Why are the numbers of those without housing on the West Coast rising?
City officials, homeless advocates, and those living on the streets point to a main culprit: the region’s booming economy.
Rents have soared beyond affordability for many low-wage workers who until just a few years ago could typically find a place to stay, as with the case of Ruiz’s parents. Now, even a temporary setback can be enough to leave them out on the streets.
“A lot of people in America don’t realize they might be two checks, three checks, four checks away from being homeless,” Thomas Butler Jr., who stays in a carefully organized tent near a freeway ramp in downtown Los Angeles, told The Associated Press.
Mr. Butler said he was in transitional housing—a type of program that prepares people for permanent homes—for a while but mostly has lived on the streets for the past couple of years.
On top of the affordability factor, the boom has also caused a shortage of available housing.
“I’ve got economically zero unemployment in my city, and I’ve got thousands of homeless people that actually are working and just can’t afford housing,” Seattle City Councilman Mike O’Brien stated in another Associated Press article. “There’s nowhere for these folks to move to. Every time we open up a new place, it fills up.”
The Sacramento Bee reported that a “$200 a month rent increase pushed Sacramento State senior Elizabeth McGuire into homelessness on a recent Sunday afternoon.
“‘Now, here I am with no money, no place to live and no car,’ she said. ‘I was really lucky because I have a good friend who said I could stay on her couch.’
“McGuire, 45, is among the 3,600 or so students at Sacramento State that campus officials estimate are homeless, based on a California State University study. The report found that one in 10 students in the system are homeless and that one in five are food insecure, according to Sacramento State spokeswoman Dixie Reid.”
The California counties of Sacramento, which includes the state capital, and Alameda, which is home to Oakland, also had one-year increases of more than 1,000 homeless people.
An August Zillow study that examined the relationship between rent increases and homelessness showed the extent of the problem. According to the real estate company: “A 5 percent increase in Los Angeles rents would lead to roughly 2,000 additional people experiencing homelessness. Rents there rose 4.2 percent over the past year.”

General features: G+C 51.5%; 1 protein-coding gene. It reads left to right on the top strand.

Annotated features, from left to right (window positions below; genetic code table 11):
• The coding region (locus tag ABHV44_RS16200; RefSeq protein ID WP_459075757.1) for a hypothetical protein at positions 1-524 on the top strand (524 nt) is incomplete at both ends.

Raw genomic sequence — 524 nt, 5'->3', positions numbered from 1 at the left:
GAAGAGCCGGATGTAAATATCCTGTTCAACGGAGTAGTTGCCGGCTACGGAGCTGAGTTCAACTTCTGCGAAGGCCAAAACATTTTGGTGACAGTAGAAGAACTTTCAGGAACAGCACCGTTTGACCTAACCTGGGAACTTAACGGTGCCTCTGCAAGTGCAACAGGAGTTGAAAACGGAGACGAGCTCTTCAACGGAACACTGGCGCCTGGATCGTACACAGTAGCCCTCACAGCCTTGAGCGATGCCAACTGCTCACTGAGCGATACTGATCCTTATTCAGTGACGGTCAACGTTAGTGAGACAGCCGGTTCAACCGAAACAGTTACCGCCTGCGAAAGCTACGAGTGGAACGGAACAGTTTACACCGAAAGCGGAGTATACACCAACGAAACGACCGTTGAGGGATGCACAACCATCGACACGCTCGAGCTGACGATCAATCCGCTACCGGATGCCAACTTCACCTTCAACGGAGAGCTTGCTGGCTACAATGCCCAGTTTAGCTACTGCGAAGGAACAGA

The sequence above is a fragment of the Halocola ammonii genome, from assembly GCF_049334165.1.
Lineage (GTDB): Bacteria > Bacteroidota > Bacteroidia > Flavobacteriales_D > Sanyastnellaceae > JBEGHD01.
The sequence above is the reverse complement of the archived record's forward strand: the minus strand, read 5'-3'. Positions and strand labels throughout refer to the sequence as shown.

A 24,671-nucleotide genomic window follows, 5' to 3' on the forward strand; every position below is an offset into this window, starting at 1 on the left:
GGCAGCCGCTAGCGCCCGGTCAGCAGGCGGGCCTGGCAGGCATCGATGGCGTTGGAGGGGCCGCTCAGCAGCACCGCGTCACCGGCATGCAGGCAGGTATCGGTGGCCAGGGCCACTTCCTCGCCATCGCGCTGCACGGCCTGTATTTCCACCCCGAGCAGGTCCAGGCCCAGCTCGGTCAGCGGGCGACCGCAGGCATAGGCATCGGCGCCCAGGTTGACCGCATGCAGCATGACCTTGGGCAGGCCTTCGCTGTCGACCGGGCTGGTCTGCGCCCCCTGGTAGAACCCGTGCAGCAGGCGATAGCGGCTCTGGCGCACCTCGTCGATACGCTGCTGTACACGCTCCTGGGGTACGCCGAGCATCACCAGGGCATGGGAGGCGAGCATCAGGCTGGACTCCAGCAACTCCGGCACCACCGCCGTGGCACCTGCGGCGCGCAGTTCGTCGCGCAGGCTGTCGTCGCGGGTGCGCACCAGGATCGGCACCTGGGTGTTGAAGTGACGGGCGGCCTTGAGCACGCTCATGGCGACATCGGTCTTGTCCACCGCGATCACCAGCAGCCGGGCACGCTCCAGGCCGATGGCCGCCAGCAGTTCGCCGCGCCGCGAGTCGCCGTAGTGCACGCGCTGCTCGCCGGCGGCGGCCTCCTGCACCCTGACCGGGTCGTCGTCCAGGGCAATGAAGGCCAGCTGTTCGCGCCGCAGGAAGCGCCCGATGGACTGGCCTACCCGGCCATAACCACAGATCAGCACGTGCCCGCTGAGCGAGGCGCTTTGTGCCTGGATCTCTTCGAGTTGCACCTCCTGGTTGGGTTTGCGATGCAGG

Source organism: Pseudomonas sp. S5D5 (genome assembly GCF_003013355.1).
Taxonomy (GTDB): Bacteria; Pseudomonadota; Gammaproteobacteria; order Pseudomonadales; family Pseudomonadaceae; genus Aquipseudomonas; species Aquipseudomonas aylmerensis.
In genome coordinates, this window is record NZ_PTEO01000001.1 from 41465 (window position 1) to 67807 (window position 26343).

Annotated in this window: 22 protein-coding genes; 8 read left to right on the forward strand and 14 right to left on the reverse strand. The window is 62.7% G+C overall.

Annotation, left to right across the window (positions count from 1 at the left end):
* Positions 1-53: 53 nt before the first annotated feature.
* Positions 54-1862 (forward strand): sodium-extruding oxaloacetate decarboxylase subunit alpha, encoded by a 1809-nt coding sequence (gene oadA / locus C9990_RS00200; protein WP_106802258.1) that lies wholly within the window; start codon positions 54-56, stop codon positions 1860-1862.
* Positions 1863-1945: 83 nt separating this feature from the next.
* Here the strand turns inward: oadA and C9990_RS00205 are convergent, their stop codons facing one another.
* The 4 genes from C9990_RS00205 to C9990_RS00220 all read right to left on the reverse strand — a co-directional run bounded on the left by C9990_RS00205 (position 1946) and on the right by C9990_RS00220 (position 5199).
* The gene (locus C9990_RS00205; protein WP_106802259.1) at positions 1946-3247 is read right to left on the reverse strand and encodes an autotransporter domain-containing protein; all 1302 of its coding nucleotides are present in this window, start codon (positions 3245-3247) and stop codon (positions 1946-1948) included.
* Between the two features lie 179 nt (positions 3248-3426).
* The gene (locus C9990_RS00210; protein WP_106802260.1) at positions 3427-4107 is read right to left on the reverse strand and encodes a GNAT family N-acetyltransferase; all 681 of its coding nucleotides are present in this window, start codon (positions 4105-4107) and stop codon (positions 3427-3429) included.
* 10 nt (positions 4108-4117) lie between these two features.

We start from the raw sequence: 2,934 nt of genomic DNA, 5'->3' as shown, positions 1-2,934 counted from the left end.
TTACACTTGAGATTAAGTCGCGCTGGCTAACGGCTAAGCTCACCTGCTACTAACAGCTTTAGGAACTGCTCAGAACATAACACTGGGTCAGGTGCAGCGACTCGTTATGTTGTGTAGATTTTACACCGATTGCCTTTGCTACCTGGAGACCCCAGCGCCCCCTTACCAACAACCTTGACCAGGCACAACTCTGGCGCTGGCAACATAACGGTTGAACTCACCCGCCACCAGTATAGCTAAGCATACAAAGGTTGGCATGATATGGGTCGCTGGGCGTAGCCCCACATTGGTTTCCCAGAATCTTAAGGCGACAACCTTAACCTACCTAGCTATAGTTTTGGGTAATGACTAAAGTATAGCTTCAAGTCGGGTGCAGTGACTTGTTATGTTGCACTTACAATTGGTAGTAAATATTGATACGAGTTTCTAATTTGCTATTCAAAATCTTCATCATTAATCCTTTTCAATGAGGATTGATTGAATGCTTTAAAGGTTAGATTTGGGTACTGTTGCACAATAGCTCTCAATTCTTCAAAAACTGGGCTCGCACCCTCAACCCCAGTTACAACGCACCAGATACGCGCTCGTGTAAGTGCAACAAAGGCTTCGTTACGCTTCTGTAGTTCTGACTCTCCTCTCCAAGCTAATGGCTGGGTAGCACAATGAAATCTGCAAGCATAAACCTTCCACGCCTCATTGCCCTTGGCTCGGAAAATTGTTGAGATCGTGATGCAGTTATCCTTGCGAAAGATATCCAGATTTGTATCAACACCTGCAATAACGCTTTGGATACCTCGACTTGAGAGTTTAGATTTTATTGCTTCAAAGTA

In addition, “In Seattle, that increase would add 258 people to the homeless population for a total of 12,498.”
“The median one-bedroom apartment in the San Francisco Bay Area is significantly more expensive than it is in the New York City metro area, and apartments in San Francisco are listed at a higher price than those in Manhattan,” The Associated Press reported.
With the combination of a shortage of housing and rising rents, it is no wonder the homeless population is skyrocketing.
Another reason homelessness is such a problem specifically on the West Coast is a result of its milder climate. Someone living on the street has a much easier time living there when it does not snow, as it does in places like New York City.
Several other factors amplify the issue, as one city in Oregon exemplifies.
“Portland is often called the City of Bridges—more than a dozen cross the Willamette and Columbia Rivers—and beneath almost all, at one time or another, one sees miserable-looking camps constructed of tents, plastic tarps, and shopping carts,” Portland native Michael Totten wrote in City Journal. “It’s impossible to avoid running into homeless people downtown, where ragged people sleep on park benches and in doorways, and where you can’t walk long without being hit up for spare change. You can hardly drive near the city center without encountering men or women holding up cardboard signs asking for money at an intersection.”